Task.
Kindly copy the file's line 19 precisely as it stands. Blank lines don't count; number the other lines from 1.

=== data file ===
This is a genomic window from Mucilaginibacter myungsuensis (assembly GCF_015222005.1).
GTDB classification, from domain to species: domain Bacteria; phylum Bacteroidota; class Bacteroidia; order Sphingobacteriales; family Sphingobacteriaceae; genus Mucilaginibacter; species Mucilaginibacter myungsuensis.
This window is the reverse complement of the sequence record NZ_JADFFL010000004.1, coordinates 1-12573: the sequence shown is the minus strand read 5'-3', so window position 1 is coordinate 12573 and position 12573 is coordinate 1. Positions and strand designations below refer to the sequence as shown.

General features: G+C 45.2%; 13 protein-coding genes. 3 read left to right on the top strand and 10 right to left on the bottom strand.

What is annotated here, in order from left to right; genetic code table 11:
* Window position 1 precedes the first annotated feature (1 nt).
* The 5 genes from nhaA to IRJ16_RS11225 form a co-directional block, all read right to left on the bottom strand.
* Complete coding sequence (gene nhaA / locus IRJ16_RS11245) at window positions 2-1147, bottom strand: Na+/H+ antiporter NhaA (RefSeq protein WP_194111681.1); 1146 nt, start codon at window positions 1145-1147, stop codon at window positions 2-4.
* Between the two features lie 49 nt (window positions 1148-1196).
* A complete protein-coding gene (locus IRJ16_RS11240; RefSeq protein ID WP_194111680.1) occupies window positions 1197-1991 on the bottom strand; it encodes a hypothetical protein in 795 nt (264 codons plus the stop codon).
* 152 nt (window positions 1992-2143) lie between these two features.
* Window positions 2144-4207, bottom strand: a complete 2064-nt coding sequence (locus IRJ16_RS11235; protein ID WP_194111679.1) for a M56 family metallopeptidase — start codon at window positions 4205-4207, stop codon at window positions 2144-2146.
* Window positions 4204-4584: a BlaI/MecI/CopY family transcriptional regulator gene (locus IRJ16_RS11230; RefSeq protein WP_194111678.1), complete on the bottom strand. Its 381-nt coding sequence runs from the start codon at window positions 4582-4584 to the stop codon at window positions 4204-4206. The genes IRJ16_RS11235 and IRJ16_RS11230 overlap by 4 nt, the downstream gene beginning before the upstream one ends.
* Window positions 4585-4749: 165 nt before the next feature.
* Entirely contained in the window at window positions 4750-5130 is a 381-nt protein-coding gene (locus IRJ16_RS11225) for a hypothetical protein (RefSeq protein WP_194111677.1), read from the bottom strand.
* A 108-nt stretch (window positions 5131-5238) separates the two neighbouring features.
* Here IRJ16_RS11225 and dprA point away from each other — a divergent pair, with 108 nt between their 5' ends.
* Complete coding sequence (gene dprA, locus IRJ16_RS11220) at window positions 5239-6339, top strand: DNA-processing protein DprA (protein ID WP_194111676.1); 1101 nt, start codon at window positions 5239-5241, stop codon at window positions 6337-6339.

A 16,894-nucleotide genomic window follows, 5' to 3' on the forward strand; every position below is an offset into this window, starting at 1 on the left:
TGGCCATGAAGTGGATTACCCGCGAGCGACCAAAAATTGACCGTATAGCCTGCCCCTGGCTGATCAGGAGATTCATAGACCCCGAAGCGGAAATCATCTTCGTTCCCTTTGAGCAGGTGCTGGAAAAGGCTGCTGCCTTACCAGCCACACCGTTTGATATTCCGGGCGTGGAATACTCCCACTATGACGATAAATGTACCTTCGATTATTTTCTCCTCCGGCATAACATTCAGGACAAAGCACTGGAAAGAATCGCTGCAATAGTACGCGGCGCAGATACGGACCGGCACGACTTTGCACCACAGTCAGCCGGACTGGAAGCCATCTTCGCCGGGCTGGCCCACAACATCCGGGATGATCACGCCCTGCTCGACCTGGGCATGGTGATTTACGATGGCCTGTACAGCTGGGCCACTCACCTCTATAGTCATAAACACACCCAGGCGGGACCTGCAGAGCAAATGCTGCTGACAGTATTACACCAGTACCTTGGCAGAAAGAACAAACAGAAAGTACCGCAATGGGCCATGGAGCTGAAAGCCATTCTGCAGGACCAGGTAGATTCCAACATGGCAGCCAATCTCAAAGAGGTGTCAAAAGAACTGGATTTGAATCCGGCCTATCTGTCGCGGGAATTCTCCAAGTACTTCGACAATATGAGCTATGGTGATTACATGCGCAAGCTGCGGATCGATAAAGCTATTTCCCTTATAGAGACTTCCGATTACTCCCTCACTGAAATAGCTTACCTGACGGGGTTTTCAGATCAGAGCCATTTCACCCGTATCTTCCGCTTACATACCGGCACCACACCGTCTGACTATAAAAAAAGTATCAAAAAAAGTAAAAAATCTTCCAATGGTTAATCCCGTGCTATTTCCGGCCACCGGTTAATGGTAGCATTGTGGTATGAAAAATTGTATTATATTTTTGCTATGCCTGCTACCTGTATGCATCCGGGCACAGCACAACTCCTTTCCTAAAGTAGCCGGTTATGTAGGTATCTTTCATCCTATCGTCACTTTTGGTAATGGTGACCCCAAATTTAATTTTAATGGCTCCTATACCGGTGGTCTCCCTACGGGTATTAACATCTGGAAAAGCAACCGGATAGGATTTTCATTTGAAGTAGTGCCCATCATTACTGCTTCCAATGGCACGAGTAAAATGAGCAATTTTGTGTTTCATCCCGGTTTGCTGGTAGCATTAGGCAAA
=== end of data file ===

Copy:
A 16,894-nucleotide genomic window follows, 5' to 3' on the forward strand; every position below is an offset into this window, starting at 1 on the left: